With the outbreak of coronavirus sweeping across the world, a lot of fake news and misinformation is circulating regarding its spread. Look for reputable sources for information like WHO (World Health Organization) to be sure. Approximately 140 million people in the world wear contact lenses to correct their impaired vision. Contacts are like a necessity to them, it gives them comfort and convenience. As COVID-19 situation is reaching new heights, contact wearers are worried that touching the eyes might aggravate the risk for them. They are seeking answers from their eye care professional for more authentic and accurate information about eye health and care. Currently there is no evidence that supports that there is an increased risk of infection or coming in contact with conorana virus for lens wearers. They are as safe as people who wear glasses.
There are no confirmed cases of COVID-19 due to the handling or wearing of contact lenses. But as the contacts can cause irritation or itching, wearers tend to touch their eye area more often, which increases the risk of acquiring the virus. To be sure that the infection is at bay and you have a smooth and safest contact lens wearing experience, proper hygiene must be the top priority. The hand washing method that has been told by reliable sources must be enforced in our daily routines. Washing hands for 20 seconds with soap and water, and drying hands with lint free towels is a must before handling contacts. Follow strict measures for optimal wear and care procedures. There is a tsunami of information and advice on a daily basis for hygiene and prevention from the novel coronavirus. Guidance, details, facts and information are ranging from authentic and credible to evidence-based to more sensational and speculative ones. We are all trying our best to come to terms with this new way of life and to implement it in our lives, in the best possible way.
Contact lens wearers should keep asking themselves questions like; is there any discomfort? Is there any redness? Do I see well? No blurred or hazy vision? If any of the answers are yes, discontinue the lenses and visit your optometrist. They should also avoid wearing contacts if they are unwell or have symptoms like cough, fever or flu. Evade touching eyes in high-risk environments as well.
You have to touch your face in order to properly insert contact lens, which has raised fear among people. Many people are switching to glasses for prevention. But it’s not scientifically proven that glasses or spectacles offer better protection against COVID-19. The virus is transmitted from one person to another when they come in contact with infected surfaces or are close enough from an infected person. That is why so much emphasis is given to hand washing as touching eyes, nose, glasses or mouth can infect a person. Healthy people can enjoy the freedom and comfort of lenses, by properly following lens wear and care instructions. If you ran out of lenses, buy contact lenses online to limit person to person interaction.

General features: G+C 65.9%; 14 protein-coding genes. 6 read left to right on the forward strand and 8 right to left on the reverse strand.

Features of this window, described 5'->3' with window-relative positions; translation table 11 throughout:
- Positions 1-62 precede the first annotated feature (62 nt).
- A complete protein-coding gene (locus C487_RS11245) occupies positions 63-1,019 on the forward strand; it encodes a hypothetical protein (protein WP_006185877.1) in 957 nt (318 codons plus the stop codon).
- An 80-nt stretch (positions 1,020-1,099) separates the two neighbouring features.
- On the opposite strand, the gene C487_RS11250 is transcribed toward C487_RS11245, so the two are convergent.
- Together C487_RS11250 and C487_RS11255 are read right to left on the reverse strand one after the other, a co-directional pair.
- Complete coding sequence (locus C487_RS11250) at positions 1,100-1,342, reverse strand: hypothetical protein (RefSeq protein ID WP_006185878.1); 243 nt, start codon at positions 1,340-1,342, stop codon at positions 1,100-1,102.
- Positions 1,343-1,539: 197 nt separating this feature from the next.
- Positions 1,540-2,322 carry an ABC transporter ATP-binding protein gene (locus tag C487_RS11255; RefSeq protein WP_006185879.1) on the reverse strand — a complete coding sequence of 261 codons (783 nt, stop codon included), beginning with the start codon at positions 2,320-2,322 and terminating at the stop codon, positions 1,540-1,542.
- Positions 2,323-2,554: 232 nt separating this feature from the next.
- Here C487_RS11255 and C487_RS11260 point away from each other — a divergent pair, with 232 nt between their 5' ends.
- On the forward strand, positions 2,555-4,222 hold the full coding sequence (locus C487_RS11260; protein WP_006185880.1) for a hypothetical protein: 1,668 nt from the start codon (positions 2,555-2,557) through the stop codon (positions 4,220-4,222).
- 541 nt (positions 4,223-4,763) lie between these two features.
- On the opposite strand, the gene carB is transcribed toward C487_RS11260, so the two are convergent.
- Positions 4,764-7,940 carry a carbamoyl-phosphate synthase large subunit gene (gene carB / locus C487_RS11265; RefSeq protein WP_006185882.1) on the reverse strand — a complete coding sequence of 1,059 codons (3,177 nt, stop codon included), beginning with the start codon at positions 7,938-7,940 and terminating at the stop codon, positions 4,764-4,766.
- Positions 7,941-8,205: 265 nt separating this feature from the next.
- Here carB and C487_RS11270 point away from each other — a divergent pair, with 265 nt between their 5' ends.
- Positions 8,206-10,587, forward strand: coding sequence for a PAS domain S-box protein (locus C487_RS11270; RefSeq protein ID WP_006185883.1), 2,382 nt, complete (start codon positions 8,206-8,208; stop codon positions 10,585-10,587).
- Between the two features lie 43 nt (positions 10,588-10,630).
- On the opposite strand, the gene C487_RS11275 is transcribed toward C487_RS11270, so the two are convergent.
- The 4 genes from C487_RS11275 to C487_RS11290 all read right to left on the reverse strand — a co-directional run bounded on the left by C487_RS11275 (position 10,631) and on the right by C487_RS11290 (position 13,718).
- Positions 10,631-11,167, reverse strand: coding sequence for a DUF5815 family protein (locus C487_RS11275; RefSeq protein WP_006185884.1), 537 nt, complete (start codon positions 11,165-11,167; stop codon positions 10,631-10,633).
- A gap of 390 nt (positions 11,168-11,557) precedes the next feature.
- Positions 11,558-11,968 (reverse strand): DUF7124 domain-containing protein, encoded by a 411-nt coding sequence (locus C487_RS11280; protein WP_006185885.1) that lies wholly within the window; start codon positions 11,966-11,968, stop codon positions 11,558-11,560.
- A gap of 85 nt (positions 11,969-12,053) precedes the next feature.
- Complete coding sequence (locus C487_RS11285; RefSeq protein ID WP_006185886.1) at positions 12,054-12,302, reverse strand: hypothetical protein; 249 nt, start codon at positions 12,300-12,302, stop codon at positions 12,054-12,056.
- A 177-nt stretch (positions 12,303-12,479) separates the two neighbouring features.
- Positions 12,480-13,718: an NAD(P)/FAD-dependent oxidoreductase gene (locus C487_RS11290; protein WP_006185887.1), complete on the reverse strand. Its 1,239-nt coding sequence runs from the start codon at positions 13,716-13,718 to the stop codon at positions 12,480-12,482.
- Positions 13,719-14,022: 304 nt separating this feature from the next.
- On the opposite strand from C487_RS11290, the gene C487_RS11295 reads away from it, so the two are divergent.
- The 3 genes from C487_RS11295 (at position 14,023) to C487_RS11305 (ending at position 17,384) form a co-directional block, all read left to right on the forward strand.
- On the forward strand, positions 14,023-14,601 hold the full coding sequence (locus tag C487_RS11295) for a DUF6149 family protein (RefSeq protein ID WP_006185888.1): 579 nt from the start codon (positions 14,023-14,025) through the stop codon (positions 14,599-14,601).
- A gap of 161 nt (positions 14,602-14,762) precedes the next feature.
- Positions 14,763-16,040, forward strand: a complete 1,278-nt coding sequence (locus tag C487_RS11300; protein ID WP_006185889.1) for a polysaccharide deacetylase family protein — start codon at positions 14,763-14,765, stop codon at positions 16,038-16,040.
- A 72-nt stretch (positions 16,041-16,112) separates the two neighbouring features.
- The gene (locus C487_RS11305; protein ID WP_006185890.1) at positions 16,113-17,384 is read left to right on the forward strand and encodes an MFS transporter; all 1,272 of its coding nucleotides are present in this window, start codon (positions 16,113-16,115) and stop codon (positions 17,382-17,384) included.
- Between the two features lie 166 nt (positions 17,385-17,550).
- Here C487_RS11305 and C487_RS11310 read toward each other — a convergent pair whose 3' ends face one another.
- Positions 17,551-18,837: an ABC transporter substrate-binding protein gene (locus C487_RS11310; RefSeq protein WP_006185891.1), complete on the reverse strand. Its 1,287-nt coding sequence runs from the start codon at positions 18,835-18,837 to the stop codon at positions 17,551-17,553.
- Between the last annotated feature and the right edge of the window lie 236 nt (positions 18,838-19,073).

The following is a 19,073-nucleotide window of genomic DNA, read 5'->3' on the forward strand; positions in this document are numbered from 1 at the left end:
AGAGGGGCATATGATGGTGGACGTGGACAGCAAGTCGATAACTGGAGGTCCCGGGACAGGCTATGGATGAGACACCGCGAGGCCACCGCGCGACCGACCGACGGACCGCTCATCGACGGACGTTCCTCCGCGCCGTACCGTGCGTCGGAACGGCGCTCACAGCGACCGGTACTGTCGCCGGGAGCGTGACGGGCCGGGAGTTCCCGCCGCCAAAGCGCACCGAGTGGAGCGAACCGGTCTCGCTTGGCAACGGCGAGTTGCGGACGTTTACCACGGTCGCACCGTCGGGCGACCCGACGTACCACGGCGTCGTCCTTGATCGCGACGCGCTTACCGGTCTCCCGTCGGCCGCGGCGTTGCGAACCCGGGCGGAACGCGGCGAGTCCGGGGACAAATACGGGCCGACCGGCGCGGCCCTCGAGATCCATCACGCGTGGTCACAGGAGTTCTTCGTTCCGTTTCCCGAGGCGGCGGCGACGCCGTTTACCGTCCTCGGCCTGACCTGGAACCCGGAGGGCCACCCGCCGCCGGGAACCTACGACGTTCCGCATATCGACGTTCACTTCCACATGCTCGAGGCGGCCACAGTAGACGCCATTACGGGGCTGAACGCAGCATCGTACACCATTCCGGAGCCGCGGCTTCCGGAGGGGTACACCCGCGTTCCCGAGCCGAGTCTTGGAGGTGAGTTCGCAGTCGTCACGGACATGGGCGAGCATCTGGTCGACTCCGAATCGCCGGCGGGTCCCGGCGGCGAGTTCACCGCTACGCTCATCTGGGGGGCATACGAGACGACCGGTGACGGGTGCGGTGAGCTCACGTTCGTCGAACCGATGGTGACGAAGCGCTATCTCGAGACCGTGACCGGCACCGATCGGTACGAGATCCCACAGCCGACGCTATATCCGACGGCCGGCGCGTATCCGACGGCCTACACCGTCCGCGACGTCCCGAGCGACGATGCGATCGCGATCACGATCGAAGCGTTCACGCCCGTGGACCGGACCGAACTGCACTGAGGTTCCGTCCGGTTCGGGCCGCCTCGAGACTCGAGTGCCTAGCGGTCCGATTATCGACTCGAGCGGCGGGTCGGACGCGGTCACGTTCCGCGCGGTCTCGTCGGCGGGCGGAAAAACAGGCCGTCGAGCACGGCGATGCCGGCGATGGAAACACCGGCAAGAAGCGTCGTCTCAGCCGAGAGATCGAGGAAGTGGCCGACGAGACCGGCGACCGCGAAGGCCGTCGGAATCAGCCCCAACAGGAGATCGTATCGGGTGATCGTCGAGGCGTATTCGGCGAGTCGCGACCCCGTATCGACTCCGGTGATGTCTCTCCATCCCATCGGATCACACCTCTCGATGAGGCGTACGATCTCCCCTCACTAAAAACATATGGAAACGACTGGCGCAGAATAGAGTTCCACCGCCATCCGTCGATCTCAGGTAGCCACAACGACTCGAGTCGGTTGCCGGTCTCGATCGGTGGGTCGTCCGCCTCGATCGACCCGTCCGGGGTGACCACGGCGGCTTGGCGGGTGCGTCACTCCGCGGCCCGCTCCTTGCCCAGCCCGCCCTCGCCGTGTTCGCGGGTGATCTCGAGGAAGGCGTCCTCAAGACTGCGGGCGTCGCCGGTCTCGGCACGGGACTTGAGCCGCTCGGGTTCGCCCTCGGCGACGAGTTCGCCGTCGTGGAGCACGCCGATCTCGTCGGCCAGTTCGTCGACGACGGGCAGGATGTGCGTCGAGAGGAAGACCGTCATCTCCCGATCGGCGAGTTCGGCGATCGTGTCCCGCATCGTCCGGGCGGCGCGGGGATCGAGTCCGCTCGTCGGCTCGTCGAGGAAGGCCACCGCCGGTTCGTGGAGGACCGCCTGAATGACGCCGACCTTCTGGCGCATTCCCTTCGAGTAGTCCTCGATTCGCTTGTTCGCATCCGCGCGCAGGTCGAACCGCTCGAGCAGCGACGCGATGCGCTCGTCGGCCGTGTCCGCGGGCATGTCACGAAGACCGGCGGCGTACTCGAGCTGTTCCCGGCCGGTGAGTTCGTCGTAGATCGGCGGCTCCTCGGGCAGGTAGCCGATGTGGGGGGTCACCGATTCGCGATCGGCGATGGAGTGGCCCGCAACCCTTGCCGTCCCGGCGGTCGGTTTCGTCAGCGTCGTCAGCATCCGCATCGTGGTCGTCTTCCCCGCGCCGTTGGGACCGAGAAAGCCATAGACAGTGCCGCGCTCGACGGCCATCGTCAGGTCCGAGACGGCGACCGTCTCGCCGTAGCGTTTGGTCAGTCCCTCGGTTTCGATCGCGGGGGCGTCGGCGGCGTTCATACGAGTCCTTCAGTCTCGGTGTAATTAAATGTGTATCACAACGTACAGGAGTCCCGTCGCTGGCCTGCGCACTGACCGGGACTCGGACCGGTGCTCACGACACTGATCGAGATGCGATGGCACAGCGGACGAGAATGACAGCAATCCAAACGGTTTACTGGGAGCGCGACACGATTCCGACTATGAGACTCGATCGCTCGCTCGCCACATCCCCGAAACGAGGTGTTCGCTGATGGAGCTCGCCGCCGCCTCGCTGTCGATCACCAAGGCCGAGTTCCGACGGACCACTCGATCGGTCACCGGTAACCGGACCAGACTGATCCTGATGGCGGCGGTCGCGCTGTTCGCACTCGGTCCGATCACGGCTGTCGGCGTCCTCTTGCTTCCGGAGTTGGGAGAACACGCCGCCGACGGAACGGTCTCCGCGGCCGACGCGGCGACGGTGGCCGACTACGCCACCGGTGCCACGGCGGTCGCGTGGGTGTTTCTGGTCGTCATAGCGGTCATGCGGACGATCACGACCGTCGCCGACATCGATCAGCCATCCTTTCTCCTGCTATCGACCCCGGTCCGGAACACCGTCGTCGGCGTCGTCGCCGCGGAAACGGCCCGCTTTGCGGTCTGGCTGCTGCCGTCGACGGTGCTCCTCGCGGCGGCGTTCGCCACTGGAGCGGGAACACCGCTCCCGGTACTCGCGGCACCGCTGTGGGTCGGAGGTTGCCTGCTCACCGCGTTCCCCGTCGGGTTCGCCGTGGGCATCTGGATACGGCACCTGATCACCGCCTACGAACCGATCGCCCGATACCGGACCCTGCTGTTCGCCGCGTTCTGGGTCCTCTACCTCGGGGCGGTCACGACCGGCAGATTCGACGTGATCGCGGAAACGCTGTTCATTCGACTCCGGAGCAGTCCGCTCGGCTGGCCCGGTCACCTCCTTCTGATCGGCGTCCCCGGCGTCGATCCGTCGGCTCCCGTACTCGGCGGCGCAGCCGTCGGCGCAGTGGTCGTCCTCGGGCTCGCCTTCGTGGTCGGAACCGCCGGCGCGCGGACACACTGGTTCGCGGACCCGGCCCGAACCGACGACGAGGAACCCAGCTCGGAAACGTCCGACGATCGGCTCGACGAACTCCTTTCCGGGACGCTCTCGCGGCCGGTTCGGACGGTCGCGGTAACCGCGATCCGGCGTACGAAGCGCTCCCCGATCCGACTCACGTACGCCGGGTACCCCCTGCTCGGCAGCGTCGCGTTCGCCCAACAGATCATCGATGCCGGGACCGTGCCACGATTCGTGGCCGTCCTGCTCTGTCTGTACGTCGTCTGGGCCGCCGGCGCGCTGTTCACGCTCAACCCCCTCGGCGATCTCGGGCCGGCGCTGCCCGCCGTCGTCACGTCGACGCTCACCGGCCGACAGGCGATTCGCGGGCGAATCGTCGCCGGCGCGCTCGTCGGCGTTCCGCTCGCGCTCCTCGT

There is a deluge and overload of information, which is sometimes misleading and at other times conflicting. Here we have assembled complete guidance on wearing contact lenses amid this pandemic.
Wash your hands frequently
Only a small number of germs or infections are airborne, they mostly spread from person to person or get picked up from contaminated surfaces. Novel coronavirus bacteria can stay on surfaces for a significant amount of time. For this reason there is so much stress and emphasis on washing hands at regular intervals, before touching your face or eyes and after coming from outside. When using contacts or glasses one should properly exercise the hand washing method. Use soap and water for 20 seconds and dry your hands with unused towels or tissues. This must be done after every insertion and removal of contact lenses. If the soap and water are not available freely, keep a bottle of hand sanitizer with at least 60% alcohol in it. Hand washing is paramount in this scenario and plays a pivotal part in keeping you safe.
Proper disinfection of contact lenses and glasses
Either wear a disposable lens every day or regularly disinfect your weekly, monthly or 6 monthly lens according to instructions given by your eye care professional and that written on the lens solution bottle. Some viruses can stay on hard surfaces for days, which can be transferred to the fingers of glasses and lens wearers. It’s especially true for presbyopes, who need reading glasses. They have to take off and put them on, multiple times a day. These people should adhere to the hand washing rules to beat the novel coronavirus. Always rub and rinse contact lenses with disinfecting solution, not with water, distilled water or saliva.
Care for the case
After inserting the lens, always discard the remaining solution. Completely disinfect and clean the case with lens solution, never with plain tap water! Allow to air dry it completely every time you remove the lens from it. Making it squeaky clean and disinfected for the next use. Replace your case after every three months or after having symptoms like cold, flu and fever.
Avoid lenses if you feel sick
Cease the use of contact lenses if you feel sick, experience redness, irritation or itchiness, cold-flu symptoms or any other ocular symptoms.
Replace you lens
Respect that expiry date mentioned on the contact lens as well as the lens solution. It’s important to replace your lenses according to the expiry date. Even during the pandemic, there is no problem to buy contact lenses online or from stores. No laws have been suspended, waived and introduced regarding contact lens prescription.
The most important point to take away from this article is that there is no scientific proof that contact lens wearers are at a higher risk of infection. Focus on hygiene and frequent hand washing will ensure you are safe from COVID-19.